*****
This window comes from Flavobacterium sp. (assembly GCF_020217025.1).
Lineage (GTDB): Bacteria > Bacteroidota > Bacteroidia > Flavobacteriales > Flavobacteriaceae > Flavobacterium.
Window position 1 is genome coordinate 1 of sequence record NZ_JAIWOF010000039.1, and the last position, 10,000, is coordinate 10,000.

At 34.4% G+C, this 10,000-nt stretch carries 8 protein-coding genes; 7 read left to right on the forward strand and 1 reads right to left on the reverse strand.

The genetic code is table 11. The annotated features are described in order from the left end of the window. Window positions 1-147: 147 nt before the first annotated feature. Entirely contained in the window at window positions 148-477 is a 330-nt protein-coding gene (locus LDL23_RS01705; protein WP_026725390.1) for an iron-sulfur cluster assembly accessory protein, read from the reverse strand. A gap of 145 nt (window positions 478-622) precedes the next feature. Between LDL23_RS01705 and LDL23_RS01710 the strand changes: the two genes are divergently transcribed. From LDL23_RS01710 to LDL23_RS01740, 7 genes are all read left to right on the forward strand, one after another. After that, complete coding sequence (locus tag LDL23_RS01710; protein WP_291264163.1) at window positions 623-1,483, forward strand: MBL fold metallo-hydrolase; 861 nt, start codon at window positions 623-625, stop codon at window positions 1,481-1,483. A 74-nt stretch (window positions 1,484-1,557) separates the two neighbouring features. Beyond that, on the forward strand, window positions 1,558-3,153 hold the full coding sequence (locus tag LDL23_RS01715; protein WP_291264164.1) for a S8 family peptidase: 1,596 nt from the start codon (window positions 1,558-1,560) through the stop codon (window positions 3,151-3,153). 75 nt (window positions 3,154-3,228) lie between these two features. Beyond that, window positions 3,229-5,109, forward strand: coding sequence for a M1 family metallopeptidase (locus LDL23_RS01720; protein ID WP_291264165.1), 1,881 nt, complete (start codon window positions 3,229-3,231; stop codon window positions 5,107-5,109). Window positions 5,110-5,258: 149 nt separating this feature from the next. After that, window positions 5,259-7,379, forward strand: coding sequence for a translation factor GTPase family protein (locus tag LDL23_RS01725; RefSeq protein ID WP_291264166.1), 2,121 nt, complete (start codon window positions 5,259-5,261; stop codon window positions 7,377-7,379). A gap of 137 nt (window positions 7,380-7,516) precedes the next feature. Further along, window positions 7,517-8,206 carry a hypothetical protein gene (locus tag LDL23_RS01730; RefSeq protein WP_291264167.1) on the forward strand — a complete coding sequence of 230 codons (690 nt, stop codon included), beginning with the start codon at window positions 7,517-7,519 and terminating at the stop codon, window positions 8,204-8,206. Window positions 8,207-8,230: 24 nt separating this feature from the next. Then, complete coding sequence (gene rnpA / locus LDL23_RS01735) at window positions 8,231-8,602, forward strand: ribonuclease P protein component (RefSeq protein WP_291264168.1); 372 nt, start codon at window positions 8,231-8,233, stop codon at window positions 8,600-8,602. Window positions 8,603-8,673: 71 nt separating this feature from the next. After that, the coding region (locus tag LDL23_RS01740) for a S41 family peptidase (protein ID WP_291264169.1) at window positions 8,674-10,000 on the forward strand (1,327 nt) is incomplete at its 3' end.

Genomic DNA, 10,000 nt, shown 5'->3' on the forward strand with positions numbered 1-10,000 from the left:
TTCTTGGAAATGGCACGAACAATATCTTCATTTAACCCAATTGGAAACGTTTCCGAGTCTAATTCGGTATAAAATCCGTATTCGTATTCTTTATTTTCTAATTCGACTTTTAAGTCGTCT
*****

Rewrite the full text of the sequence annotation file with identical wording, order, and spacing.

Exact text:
This window comes from Flavobacterium sp. (assembly GCF_020217025.1).
Lineage (GTDB): Bacteria > Bacteroidota > Bacteroidia > Flavobacteriales > Flavobacteriaceae > Flavobacterium.
Window position 1 is genome coordinate 1 of sequence record NZ_JAIWOF010000039.1, and the last position, 10,000, is coordinate 10,000.

At 34.4% G+C, this 10,000-nt stretch carries 8 protein-coding genes; 7 read left to right on the forward strand and 1 reads right to left on the reverse strand.

The genetic code is table 11. The annotated features are described in order from the left end of the window. Window positions 1-147: 147 nt before the first annotated feature. Entirely contained in the window at window positions 148-477 is a 330-nt protein-coding gene (locus LDL23_RS01705; protein WP_026725390.1) for an iron-sulfur cluster assembly accessory protein, read from the reverse strand. A gap of 145 nt (window positions 478-622) precedes the next feature. Between LDL23_RS01705 and LDL23_RS01710 the strand changes: the two genes are divergently transcribed. From LDL23_RS01710 to LDL23_RS01740, 7 genes are all read left to right on the forward strand, one after another. After that, complete coding sequence (locus tag LDL23_RS01710; protein WP_291264163.1) at window positions 623-1,483, forward strand: MBL fold metallo-hydrolase; 861 nt, start codon at window positions 623-625, stop codon at window positions 1,481-1,483. A 74-nt stretch (window positions 1,484-1,557) separates the two neighbouring features. Beyond that, on the forward strand, window positions 1,558-3,153 hold the full coding sequence (locus tag LDL23_RS01715; protein WP_291264164.1) for a S8 family peptidase: 1,596 nt from the start codon (window positions 1,558-1,560) through the stop codon (window positions 3,151-3,153). 75 nt (window positions 3,154-3,228) lie between these two features. Beyond that, window positions 3,229-5,109, forward strand: coding sequence for a M1 family metallopeptidase (locus LDL23_RS01720; protein ID WP_291264165.1), 1,881 nt, complete (start codon window positions 3,229-3,231; stop codon window positions 5,107-5,109). Window positions 5,110-5,258: 149 nt separating this feature from the next. After that, window positions 5,259-7,379, forward strand: coding sequence for a translation factor GTPase family protein (locus tag LDL23_RS01725; RefSeq protein ID WP_291264166.1), 2,121 nt, complete (start codon window positions 5,259-5,261; stop codon window positions 7,377-7,379). A gap of 137 nt (window positions 7,380-7,516) precedes the next feature. Further along, window positions 7,517-8,206 carry a hypothetical protein gene (locus tag LDL23_RS01730; RefSeq protein WP_291264167.1) on the forward strand — a complete coding sequence of 230 codons (690 nt, stop codon included), beginning with the start codon at window positions 7,517-7,519 and terminating at the stop codon, window positions 8,204-8,206. Window positions 8,207-8,230: 24 nt separating this feature from the next. Then, complete coding sequence (gene rnpA / locus LDL23_RS01735) at window positions 8,231-8,602, forward strand: ribonuclease P protein component (RefSeq protein WP_291264168.1); 372 nt, start codon at window positions 8,231-8,233, stop codon at window positions 8,600-8,602. Window positions 8,603-8,673: 71 nt separating this feature from the next. After that, the coding region (locus tag LDL23_RS01740) for a S41 family peptidase (protein ID WP_291264169.1) at window positions 8,674-10,000 on the forward strand (1,327 nt) is incomplete at its 3' end.

Genomic DNA, 10,000 nt, shown 5'->3' on the forward strand with positions numbered 1-10,000 from the left:
TTCTTGGAAATGGCACGAACAATATCTTCATTTAACCCAATTGGAAACGTTTCCGAGTCTAATTCGGTATAAAATCCGTATTCGTATTCTTTATTTTCTAATTCGACTTTTAAGTCGTCT